IRSD board decides to hire assistant superintendent

District preps for board member appointment and elections

Date Published: 
Jan. 25, 2018

Everyone in the Indian River School District was forced to make cuts this year due to state budget cuts, and even the administration has been working with a skeleton crew. But that’s about to change, as a position for district assistant superintendent will now be reopened.

Based on student population, the district is actually eligible for two assistant superintendents, with salaries paid by a combination of state and local funding. But the IRSD Board of Education has opted to save their local money by leaving those (and other) positions open since Mark Steele was promoted to superintendent in early 2017.

It is the only administrative position the district is adding right now.

After working what he said was his toughest year of work in a 37-year career, Steele said he is happy to get a new administrator.

“We’ve made a lot of sacrifices. My four directors and I have put a ton of stuff on our plates, and we got it done,” Steele said, commending district staff for working hard, despite this year’s budget cuts. “I think [the new position] is needed. … Right now, we are maxed, timewise. Most of my days start at 6:30 in the morning.”

“Mark Steele took on an awful lot on his own,” said Board President Charles Bireley, referencing rapid school growth, a new Howard T. Ennis School building, the 2016-2018 budget crisis, district-wide energy audit, a discrimination lawsuit at G.W. Carver Academy, plus all the regular duties of district’s head honcho.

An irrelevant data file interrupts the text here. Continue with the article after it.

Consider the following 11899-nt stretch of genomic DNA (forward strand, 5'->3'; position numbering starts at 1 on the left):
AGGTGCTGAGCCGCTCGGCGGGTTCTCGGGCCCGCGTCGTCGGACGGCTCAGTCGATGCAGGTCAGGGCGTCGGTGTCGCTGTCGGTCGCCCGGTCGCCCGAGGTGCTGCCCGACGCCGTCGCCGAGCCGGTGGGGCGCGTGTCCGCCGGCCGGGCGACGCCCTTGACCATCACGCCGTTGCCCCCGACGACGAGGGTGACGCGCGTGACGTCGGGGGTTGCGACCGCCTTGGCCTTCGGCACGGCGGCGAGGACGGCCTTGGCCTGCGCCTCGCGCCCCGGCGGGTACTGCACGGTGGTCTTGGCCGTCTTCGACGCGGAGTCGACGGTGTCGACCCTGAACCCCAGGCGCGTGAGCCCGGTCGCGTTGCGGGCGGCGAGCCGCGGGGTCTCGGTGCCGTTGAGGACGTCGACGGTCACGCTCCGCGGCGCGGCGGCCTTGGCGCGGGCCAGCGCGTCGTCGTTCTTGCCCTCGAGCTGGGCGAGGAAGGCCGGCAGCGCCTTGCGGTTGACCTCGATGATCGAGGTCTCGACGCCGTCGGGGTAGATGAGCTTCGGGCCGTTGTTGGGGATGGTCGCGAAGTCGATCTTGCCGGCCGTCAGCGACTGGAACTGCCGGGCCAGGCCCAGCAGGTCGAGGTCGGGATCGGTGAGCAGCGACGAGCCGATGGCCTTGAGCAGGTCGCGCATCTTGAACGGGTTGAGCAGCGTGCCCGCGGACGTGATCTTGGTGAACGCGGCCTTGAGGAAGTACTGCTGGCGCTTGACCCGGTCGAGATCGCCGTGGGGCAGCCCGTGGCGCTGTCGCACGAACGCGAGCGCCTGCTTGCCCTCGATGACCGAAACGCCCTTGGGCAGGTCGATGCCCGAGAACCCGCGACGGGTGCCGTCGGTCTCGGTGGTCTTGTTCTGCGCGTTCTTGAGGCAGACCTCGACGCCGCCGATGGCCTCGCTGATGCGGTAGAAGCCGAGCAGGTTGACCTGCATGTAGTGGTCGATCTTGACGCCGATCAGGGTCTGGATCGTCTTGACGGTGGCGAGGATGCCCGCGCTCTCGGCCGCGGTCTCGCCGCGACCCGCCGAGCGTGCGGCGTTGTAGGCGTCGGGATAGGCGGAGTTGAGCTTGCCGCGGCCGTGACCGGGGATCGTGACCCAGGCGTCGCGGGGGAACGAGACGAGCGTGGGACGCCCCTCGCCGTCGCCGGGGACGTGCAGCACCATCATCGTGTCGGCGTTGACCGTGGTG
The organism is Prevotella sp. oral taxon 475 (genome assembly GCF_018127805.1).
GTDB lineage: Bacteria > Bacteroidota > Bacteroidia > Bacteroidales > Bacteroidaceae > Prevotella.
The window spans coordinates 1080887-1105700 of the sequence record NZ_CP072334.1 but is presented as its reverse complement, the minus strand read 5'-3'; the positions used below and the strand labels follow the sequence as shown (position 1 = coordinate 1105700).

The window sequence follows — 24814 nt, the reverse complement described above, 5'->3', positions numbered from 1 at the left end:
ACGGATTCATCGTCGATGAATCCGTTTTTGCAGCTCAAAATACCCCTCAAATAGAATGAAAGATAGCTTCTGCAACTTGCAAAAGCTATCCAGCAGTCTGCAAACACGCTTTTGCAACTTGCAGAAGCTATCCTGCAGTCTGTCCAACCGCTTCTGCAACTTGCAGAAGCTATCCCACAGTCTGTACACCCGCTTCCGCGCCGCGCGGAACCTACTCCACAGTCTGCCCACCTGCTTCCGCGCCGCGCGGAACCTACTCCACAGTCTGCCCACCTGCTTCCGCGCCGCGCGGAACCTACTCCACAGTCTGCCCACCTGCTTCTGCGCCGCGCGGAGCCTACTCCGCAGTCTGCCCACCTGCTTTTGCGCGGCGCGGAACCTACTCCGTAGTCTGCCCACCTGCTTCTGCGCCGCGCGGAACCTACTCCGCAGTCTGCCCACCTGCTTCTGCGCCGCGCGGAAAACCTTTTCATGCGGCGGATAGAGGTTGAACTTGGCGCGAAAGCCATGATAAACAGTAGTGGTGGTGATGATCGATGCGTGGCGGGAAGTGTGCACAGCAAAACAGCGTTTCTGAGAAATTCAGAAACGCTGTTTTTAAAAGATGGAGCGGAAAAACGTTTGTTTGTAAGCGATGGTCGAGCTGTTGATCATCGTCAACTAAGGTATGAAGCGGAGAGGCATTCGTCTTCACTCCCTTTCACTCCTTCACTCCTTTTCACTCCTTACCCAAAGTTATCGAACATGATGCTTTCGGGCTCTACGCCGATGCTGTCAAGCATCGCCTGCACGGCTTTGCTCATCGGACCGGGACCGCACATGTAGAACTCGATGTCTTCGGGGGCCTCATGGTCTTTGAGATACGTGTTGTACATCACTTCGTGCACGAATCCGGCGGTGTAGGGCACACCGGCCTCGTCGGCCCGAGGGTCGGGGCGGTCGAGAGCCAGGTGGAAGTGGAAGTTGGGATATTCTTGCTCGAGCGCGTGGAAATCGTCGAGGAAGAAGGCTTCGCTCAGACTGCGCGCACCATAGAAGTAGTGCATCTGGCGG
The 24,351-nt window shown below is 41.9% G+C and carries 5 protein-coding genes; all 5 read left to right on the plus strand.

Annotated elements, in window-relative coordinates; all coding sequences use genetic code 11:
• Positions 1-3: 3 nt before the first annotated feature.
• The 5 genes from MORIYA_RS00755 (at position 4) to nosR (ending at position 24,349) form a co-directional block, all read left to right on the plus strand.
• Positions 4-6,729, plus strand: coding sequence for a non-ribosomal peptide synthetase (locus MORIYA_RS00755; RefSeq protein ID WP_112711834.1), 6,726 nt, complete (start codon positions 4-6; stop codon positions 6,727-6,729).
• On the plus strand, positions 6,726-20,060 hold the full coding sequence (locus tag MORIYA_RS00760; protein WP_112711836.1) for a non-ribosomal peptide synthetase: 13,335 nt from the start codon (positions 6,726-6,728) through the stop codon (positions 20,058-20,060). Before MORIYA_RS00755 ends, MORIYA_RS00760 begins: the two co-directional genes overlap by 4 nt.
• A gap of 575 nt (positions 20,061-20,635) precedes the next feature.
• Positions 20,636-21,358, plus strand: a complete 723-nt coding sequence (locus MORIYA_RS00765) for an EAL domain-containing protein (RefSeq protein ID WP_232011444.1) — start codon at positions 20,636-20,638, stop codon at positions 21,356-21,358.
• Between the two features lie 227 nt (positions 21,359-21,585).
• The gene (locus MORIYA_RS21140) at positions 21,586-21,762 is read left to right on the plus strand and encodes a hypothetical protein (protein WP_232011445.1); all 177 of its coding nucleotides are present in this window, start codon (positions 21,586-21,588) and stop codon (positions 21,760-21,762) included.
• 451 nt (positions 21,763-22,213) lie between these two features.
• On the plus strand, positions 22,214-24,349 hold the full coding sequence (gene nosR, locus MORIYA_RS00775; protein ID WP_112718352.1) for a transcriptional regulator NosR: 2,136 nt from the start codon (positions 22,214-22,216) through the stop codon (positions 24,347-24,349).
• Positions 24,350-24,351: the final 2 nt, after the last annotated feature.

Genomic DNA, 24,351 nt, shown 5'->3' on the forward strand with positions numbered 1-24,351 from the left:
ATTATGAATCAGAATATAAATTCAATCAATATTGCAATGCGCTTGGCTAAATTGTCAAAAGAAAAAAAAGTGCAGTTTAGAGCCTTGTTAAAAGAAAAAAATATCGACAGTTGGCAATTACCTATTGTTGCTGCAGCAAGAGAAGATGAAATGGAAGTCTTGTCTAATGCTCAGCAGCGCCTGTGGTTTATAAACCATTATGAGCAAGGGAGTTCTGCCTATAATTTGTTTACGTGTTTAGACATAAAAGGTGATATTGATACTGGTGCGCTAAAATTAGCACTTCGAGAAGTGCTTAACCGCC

“There’s just not enough time in the day to go around — because I’m the board president, there’s just so much more I’m expected to do because of all that we need.”

Also, if Steele plans to retire soon, with 40 years of service, an assistant could potentially move smoothly into that leadership role in a few years.

Bireley told the Coastal Point he expected the job to be posted by Wednesday, Jan. 24. The IRSD will advertise primarily in Delaware, but anyone may apply, including candidates from other regions. Applicants have about two weeks to respond.

The new hire wouldn’t officially begin until July 1, when the funding is confirmed with the new fiscal year.

The IRSD Human Resources site is

Board member to be appointed

A school board vacancy may already be filled. The school board planned to meet Wednesday night, Jan. 24, just after the Coastal Point’s press deadline, to interview candidates for a board seat in District 5.

District 5 covers the southwest corner of the district, including Selbyville, Gumboro and parts of Frankford. The seat was vacated in late November of 2017, after Douglas Hudson moved outside his representative district to a nearby town. W. Scott Collins still holds the second of the district’s two seats on the board.

The board was set to interview the two women and three men who had submitted eligible applications.

Bireley said he hoped the board would also vote and swear in the new candidate that night. But as of Wednesday at noon, the official agenda only listed the candidate interviews, not action to appoint anyone.